"Science fiction allows me to help people get out of their cultural skins and into the skins of other beings," acclaimed author Ursula K. Le Guin once said.
Johns Hopkins anthropologist Anand Pandian agrees: Le Guin, who died Monday at the age of 88, was nothing short of an interplanetary anthropologist.
"When we attend to their anthropological inflections, to the fate of the human in [Le Guin's] stories, we may glimpse a moral project of empathy at work, one related in spirit to anthropology itself," he writes in an obituary for Le Guin published online in Anthrodendum.
In his tribute, Pandian, an associate professor in JHU's Krieger School of Arts and Sciences, shares fan letters he came across while studying Le Guin's archives at the University of Oregon.
The letters, he says, reveal an audience invested in the cultures, biologies, environments, and inner lives of the fantastical characters and worlds Le Guin conjured up.
He writes: "As one young woman wrote from Switzerland, explaining why Le Guin had led her to study anthropology in Neuchatel, 'with your books I have found out that science fiction is anthropology. To describe another world, it is learning about our own world.'"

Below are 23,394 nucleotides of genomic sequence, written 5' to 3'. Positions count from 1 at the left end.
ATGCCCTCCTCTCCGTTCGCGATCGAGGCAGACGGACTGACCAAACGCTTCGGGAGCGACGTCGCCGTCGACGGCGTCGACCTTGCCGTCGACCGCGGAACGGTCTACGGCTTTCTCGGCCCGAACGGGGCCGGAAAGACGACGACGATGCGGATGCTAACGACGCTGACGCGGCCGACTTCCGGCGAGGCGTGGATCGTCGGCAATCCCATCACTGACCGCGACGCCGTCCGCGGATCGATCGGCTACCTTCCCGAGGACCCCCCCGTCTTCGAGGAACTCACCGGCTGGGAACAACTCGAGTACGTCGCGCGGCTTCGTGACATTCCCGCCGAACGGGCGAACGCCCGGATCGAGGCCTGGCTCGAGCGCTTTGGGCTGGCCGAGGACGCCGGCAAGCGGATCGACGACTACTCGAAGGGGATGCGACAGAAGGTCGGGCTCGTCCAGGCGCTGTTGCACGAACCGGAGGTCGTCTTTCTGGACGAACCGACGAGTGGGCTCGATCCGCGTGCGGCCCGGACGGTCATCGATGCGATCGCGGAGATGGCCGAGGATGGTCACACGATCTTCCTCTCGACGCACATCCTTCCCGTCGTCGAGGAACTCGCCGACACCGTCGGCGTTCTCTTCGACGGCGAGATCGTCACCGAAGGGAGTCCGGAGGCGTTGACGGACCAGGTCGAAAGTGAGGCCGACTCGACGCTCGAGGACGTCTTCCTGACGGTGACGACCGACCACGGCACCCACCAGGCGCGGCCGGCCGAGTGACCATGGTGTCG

Pandian describes his own experience reading Le Guin's work, and how he, too, came to recognize that understanding the worlds in her fiction enhances the understanding of our own.
Read more from Anthrodendum
City of Illusions, one of Le Guin's first novels, begins as a man with yellow, cat-like eyes finds himself in the midst of an unknown settlement of forest-dwellers. You may wonder with some suspicion why this unnamed world has pine and hemlock trees, herds of sheep and cattle, expanses of a landscape the novelist calls prairie. And then you read, midway through, that there are also ancient remnants here of a time that passed some three thousand years before, that "fragments of pottery, flecks of colored glass and plastic were thick in the spongy ground around these places." You begin to realize that you are still on this Earth, "a great lovely garden gone all to weeds and wilderness," long past "The Age of Cities" and "the Age of War" (Le Guin 1996).
And so you continue to wander across the face of the world with this cat-eyed foreigner, meeting herdsmen who land their raw beef repasts with hand-lasers, island natives "entirely absorbed in sailing, swimming and sex," and a telepathic race masquerading as demons to lord over them all. What is it to gaze at them through the peculiar yellow orbs of this stranger? Their humanity is vexing, yes, these peoples of an Earth yet to come, but make no mistake, what is truly at stake here are the horizons of our own perception now.